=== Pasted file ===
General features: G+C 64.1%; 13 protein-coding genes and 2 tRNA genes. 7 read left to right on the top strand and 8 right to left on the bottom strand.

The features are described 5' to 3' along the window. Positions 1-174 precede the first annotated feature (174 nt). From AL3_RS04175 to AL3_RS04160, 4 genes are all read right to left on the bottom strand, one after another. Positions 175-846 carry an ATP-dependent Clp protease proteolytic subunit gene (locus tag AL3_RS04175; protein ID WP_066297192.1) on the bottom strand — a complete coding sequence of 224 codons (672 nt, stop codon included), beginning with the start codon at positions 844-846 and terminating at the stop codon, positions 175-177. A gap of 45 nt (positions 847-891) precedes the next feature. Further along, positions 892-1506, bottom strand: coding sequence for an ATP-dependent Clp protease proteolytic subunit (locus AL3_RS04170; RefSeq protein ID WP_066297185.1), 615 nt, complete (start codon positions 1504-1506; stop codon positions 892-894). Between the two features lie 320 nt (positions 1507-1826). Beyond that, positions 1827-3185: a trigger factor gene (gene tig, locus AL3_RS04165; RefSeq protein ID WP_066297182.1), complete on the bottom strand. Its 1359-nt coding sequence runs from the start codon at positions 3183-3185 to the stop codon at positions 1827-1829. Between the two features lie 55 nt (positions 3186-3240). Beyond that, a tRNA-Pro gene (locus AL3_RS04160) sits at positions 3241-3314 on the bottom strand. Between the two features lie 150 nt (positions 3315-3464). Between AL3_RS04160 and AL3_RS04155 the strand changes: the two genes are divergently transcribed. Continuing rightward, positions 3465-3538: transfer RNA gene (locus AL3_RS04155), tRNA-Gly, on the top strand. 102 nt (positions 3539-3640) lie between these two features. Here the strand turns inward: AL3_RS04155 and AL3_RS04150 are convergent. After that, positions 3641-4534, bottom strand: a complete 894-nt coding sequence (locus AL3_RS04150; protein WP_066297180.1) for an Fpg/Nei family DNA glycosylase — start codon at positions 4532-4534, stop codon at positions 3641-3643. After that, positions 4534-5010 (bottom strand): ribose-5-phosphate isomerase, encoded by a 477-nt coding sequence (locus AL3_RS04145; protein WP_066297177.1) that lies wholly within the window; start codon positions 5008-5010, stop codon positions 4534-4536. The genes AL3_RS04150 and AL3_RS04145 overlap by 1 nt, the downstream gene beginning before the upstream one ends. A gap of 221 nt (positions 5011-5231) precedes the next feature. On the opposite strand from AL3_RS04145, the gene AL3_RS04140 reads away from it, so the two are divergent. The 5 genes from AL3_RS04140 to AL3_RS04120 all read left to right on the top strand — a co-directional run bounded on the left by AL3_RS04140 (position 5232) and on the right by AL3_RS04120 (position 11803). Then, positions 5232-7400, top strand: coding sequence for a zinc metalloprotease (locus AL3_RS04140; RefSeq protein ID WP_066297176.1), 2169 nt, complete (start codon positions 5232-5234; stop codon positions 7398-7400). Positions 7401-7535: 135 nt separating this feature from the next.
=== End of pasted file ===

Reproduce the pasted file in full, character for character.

General features: G+C 64.1%; 13 protein-coding genes and 2 tRNA genes. 7 read left to right on the top strand and 8 right to left on the bottom strand.

The features are described 5' to 3' along the window. Positions 1-174 precede the first annotated feature (174 nt). From AL3_RS04175 to AL3_RS04160, 4 genes are all read right to left on the bottom strand, one after another. Positions 175-846 carry an ATP-dependent Clp protease proteolytic subunit gene (locus tag AL3_RS04175; protein ID WP_066297192.1) on the bottom strand — a complete coding sequence of 224 codons (672 nt, stop codon included), beginning with the start codon at positions 844-846 and terminating at the stop codon, positions 175-177. A gap of 45 nt (positions 847-891) precedes the next feature. Further along, positions 892-1506, bottom strand: coding sequence for an ATP-dependent Clp protease proteolytic subunit (locus AL3_RS04170; RefSeq protein ID WP_066297185.1), 615 nt, complete (start codon positions 1504-1506; stop codon positions 892-894). Between the two features lie 320 nt (positions 1507-1826). Beyond that, positions 1827-3185: a trigger factor gene (gene tig, locus AL3_RS04165; RefSeq protein ID WP_066297182.1), complete on the bottom strand. Its 1359-nt coding sequence runs from the start codon at positions 3183-3185 to the stop codon at positions 1827-1829. Between the two features lie 55 nt (positions 3186-3240). Beyond that, a tRNA-Pro gene (locus AL3_RS04160) sits at positions 3241-3314 on the bottom strand. Between the two features lie 150 nt (positions 3315-3464). Between AL3_RS04160 and AL3_RS04155 the strand changes: the two genes are divergently transcribed. Continuing rightward, positions 3465-3538: transfer RNA gene (locus AL3_RS04155), tRNA-Gly, on the top strand. 102 nt (positions 3539-3640) lie between these two features. Here the strand turns inward: AL3_RS04155 and AL3_RS04150 are convergent. After that, positions 3641-4534, bottom strand: a complete 894-nt coding sequence (locus AL3_RS04150; protein WP_066297180.1) for an Fpg/Nei family DNA glycosylase — start codon at positions 4532-4534, stop codon at positions 3641-3643. After that, positions 4534-5010 (bottom strand): ribose-5-phosphate isomerase, encoded by a 477-nt coding sequence (locus AL3_RS04145; protein WP_066297177.1) that lies wholly within the window; start codon positions 5008-5010, stop codon positions 4534-4536. The genes AL3_RS04150 and AL3_RS04145 overlap by 1 nt, the downstream gene beginning before the upstream one ends. A gap of 221 nt (positions 5011-5231) precedes the next feature. On the opposite strand from AL3_RS04145, the gene AL3_RS04140 reads away from it, so the two are divergent. The 5 genes from AL3_RS04140 to AL3_RS04120 all read left to right on the top strand — a co-directional run bounded on the left by AL3_RS04140 (position 5232) and on the right by AL3_RS04120 (position 11803). Then, positions 5232-7400, top strand: coding sequence for a zinc metalloprotease (locus AL3_RS04140; RefSeq protein ID WP_066297176.1), 2169 nt, complete (start codon positions 5232-5234; stop codon positions 7398-7400). Positions 7401-7535: 135 nt separating this feature from the next.